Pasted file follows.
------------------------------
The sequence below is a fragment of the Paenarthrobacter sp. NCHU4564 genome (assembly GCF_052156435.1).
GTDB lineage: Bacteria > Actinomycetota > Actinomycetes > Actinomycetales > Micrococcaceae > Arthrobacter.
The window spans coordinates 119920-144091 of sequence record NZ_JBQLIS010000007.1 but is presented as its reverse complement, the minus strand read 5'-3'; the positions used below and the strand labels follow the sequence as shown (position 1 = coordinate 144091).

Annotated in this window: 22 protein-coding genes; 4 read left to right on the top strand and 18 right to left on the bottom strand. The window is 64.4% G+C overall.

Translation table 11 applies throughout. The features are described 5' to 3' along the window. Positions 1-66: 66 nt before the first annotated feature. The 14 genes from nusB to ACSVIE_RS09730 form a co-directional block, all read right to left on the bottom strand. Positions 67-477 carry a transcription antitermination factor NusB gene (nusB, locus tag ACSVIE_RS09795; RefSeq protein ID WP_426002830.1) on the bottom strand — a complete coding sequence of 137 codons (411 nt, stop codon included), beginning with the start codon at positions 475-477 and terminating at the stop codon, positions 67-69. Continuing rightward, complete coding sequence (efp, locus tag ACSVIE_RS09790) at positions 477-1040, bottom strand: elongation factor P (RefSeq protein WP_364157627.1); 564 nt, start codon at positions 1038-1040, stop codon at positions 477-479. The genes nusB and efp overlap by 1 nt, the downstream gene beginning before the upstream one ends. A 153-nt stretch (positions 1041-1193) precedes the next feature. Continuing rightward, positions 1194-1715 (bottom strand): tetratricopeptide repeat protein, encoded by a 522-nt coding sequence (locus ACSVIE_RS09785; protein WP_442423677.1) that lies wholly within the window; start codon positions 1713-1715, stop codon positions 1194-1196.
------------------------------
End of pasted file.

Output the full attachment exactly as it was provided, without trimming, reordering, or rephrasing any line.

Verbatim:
The sequence below is a fragment of the Paenarthrobacter sp. NCHU4564 genome (assembly GCF_052156435.1).
GTDB lineage: Bacteria > Actinomycetota > Actinomycetes > Actinomycetales > Micrococcaceae > Arthrobacter.
The window spans coordinates 119920-144091 of sequence record NZ_JBQLIS010000007.1 but is presented as its reverse complement, the minus strand read 5'-3'; the positions used below and the strand labels follow the sequence as shown (position 1 = coordinate 144091).

Annotated in this window: 22 protein-coding genes; 4 read left to right on the top strand and 18 right to left on the bottom strand. The window is 64.4% G+C overall.

Translation table 11 applies throughout. The features are described 5' to 3' along the window. Positions 1-66: 66 nt before the first annotated feature. The 14 genes from nusB to ACSVIE_RS09730 form a co-directional block, all read right to left on the bottom strand. Positions 67-477 carry a transcription antitermination factor NusB gene (nusB, locus tag ACSVIE_RS09795; RefSeq protein ID WP_426002830.1) on the bottom strand — a complete coding sequence of 137 codons (411 nt, stop codon included), beginning with the start codon at positions 475-477 and terminating at the stop codon, positions 67-69. Continuing rightward, complete coding sequence (efp, locus tag ACSVIE_RS09790) at positions 477-1040, bottom strand: elongation factor P (RefSeq protein WP_364157627.1); 564 nt, start codon at positions 1038-1040, stop codon at positions 477-479. The genes nusB and efp overlap by 1 nt, the downstream gene beginning before the upstream one ends. A 153-nt stretch (positions 1041-1193) precedes the next feature. Continuing rightward, positions 1194-1715 (bottom strand): tetratricopeptide repeat protein, encoded by a 522-nt coding sequence (locus ACSVIE_RS09785; protein WP_442423677.1) that lies wholly within the window; start codon positions 1713-1715, stop codon positions 1194-1196.